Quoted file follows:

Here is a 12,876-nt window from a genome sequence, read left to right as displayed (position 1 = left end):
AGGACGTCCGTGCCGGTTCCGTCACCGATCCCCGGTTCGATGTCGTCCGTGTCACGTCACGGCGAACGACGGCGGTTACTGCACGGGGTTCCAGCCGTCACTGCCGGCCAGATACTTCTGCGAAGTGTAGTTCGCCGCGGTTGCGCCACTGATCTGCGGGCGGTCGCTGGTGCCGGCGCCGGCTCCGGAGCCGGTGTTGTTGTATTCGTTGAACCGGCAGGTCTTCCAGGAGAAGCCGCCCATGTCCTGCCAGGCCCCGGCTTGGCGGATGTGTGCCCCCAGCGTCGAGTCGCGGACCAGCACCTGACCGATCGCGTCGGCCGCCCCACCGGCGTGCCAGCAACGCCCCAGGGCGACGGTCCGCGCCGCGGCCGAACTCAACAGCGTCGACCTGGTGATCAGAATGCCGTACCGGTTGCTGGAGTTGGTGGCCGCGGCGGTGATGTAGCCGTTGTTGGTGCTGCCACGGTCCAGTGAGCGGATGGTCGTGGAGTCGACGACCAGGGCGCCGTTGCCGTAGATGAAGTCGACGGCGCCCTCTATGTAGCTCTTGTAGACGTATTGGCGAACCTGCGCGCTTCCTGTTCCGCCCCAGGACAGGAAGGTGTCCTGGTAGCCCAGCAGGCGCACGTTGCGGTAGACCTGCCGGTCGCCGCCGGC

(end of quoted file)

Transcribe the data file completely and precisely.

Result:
Here is a 12,876-nt window from a genome sequence, read left to right as displayed (position 1 = left end):
AGGACGTCCGTGCCGGTTCCGTCACCGATCCCCGGTTCGATGTCGTCCGTGTCACGTCACGGCGAACGACGGCGGTTACTGCACGGGGTTCCAGCCGTCACTGCCGGCCAGATACTTCTGCGAAGTGTAGTTCGCCGCGGTTGCGCCACTGATCTGCGGGCGGTCGCTGGTGCCGGCGCCGGCTCCGGAGCCGGTGTTGTTGTATTCGTTGAACCGGCAGGTCTTCCAGGAGAAGCCGCCCATGTCCTGCCAGGCCCCGGCTTGGCGGATGTGTGCCCCCAGCGTCGAGTCGCGGACCAGCACCTGACCGATCGCGTCGGCCGCCCCACCGGCGTGCCAGCAACGCCCCAGGGCGACGGTCCGCGCCGCGGCCGAACTCAACAGCGTCGACCTGGTGATCAGAATGCCGTACCGGTTGCTGGAGTTGGTGGCCGCGGCGGTGATGTAGCCGTTGTTGGTGCTGCCACGGTCCAGTGAGCGGATGGTCGTGGAGTCGACGACCAGGGCGCCGTTGCCGTAGATGAAGTCGACGGCGCCCTCTATGTAGCTCTTGTAGACGTATTGGCGAACCTGCGCGCTTCCTGTTCCGCCCCAGGACAGGAAGGTGTCCTGGTAGCCCAGCAGGCGCACGTTGCGGTAGACCTGCCGGTCGCCGCCGGC